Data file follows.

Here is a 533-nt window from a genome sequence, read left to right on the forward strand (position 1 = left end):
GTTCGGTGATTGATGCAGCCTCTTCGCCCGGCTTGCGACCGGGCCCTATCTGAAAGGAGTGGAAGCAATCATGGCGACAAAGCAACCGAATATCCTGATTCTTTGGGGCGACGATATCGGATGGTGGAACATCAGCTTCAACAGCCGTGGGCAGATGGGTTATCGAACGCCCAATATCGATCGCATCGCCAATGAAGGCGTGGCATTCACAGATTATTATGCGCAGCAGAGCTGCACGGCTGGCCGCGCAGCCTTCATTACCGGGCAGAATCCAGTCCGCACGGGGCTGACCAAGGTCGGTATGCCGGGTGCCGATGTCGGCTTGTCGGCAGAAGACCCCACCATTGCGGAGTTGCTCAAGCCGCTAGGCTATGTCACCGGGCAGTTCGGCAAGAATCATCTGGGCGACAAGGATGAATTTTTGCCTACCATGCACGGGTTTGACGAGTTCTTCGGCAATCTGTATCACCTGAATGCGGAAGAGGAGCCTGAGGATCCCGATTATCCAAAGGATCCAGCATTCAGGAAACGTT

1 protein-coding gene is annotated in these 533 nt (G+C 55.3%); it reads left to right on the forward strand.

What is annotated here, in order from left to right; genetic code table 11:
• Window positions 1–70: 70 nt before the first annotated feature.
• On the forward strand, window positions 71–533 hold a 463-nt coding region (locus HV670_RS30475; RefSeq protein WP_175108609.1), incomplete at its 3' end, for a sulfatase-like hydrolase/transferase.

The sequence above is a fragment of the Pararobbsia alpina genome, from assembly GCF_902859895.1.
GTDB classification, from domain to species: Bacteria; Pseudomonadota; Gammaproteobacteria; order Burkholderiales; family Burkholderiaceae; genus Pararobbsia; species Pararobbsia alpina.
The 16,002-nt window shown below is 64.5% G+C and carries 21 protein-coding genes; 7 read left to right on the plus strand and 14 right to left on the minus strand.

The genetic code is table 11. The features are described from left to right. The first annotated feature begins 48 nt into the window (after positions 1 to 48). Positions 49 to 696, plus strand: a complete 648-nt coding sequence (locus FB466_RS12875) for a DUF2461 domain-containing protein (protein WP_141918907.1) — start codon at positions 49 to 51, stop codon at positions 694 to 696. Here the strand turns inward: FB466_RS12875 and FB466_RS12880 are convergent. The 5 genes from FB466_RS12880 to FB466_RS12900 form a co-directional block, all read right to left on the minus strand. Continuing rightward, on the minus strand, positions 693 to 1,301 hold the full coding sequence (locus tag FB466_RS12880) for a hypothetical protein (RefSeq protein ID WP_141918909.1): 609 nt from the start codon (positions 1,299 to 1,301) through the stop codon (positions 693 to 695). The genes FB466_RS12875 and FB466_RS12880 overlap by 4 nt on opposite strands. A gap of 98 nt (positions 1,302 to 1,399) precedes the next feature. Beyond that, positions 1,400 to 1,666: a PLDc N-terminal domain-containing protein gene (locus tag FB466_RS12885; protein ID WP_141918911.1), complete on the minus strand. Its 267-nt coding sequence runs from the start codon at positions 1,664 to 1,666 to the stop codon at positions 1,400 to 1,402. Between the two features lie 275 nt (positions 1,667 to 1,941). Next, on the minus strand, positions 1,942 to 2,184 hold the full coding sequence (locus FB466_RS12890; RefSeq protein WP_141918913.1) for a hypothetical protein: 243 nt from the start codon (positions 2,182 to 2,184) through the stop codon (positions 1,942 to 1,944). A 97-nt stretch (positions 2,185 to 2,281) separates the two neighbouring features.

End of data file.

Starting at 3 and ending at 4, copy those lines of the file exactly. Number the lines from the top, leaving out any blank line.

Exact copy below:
1 protein-coding gene is annotated in these 533 nt (G+C 55.3%); it reads left to right on the forward strand.

What is annotated here, in order from left to right; genetic code table 11: